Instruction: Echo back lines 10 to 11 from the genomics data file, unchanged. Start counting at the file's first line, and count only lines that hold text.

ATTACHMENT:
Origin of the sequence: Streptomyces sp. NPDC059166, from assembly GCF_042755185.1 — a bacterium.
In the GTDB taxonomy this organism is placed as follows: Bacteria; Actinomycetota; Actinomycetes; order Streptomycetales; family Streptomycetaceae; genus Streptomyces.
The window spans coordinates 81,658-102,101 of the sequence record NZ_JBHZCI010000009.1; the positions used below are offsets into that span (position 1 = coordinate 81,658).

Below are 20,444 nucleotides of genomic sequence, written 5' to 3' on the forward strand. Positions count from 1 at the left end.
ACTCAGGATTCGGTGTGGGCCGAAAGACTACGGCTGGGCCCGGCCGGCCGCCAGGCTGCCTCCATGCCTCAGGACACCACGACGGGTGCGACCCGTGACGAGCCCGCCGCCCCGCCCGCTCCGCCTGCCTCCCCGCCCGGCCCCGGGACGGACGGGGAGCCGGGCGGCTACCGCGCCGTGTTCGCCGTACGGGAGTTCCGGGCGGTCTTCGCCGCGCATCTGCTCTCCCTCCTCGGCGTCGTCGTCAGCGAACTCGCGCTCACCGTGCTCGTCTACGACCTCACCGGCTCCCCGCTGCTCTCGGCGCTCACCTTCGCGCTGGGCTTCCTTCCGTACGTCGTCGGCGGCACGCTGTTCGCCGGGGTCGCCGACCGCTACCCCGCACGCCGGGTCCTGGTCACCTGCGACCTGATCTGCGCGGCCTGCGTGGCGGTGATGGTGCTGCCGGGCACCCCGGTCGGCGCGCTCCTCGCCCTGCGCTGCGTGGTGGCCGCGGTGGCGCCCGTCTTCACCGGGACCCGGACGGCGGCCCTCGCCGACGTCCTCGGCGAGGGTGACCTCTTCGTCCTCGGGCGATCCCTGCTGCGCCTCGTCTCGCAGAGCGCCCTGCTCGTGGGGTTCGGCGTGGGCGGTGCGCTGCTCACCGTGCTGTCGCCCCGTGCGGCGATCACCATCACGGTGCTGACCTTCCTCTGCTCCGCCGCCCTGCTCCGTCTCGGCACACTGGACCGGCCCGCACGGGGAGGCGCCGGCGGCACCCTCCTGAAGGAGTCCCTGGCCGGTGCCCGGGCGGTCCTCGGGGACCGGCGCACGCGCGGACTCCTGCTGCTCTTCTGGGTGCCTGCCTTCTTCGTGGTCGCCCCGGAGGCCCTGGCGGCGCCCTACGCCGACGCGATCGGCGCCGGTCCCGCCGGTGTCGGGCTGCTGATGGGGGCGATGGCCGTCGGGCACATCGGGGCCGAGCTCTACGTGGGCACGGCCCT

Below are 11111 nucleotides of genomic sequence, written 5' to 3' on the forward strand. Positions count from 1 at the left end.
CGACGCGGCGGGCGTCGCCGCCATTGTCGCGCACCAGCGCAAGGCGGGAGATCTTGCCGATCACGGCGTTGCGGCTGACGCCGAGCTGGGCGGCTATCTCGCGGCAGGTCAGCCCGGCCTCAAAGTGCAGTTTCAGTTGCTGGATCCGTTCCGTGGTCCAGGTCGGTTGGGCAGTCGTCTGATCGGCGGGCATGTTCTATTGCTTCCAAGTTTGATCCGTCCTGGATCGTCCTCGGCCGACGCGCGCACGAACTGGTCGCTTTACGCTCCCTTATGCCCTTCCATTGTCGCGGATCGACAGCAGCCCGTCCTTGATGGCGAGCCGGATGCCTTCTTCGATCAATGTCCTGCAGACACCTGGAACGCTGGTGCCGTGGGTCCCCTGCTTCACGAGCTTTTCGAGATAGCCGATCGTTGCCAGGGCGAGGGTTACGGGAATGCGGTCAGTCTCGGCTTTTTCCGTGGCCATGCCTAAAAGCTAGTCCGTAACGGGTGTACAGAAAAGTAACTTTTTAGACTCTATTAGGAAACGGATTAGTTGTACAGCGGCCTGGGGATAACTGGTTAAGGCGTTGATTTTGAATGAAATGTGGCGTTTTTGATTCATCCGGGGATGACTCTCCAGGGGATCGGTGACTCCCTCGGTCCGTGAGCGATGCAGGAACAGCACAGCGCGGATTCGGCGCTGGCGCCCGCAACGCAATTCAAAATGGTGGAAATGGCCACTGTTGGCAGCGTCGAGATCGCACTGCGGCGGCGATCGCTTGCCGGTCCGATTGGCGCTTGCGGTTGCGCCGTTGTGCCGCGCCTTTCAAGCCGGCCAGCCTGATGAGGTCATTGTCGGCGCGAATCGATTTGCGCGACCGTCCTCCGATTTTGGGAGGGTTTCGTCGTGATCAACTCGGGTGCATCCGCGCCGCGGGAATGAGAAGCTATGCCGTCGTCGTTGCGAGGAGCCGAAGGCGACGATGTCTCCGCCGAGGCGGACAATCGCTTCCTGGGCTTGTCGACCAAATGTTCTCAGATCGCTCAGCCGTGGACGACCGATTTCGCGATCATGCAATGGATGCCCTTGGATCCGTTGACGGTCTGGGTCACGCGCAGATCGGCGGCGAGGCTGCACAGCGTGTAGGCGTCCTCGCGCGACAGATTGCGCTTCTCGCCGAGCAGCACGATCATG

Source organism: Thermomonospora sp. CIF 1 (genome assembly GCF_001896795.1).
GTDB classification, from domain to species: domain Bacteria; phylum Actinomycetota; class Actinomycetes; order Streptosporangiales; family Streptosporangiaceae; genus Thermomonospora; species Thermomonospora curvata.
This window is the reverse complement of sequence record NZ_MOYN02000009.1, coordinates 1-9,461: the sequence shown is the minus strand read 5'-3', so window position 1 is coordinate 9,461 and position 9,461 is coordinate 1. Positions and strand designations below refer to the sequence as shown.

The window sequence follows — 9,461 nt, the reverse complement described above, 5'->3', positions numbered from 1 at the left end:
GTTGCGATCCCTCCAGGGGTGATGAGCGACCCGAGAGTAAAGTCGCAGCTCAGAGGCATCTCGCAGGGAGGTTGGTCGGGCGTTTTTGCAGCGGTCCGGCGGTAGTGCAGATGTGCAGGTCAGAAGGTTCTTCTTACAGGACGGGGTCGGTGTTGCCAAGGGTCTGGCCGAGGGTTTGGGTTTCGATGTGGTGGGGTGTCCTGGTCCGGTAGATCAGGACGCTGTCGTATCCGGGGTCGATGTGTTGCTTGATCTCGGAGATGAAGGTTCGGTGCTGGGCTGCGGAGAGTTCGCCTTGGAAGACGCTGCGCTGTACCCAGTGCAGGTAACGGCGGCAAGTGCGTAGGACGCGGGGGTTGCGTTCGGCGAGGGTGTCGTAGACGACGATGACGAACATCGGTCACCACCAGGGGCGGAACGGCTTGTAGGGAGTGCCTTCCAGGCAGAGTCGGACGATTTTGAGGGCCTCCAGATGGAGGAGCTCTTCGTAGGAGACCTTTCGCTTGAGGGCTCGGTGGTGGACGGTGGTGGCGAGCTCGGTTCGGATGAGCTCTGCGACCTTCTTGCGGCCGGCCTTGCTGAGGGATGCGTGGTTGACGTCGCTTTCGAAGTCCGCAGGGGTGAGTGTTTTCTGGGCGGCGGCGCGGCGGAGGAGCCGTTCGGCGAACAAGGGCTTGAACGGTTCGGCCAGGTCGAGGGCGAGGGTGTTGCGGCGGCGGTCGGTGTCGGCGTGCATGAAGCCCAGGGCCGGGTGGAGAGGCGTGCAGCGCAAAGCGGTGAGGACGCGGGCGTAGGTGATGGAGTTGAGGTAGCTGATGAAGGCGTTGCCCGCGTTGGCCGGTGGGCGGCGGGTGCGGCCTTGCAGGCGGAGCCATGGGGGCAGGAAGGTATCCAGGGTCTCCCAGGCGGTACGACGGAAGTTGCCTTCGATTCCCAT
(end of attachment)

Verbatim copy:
This window is the reverse complement of sequence record NZ_MOYN02000009.1, coordinates 1-9,461: the sequence shown is the minus strand read 5'-3', so window position 1 is coordinate 9,461 and position 9,461 is coordinate 1. Positions and strand designations below refer to the sequence as shown.

The window sequence follows — 9,461 nt, the reverse complement described above, 5'->3', positions numbered from 1 at the left end: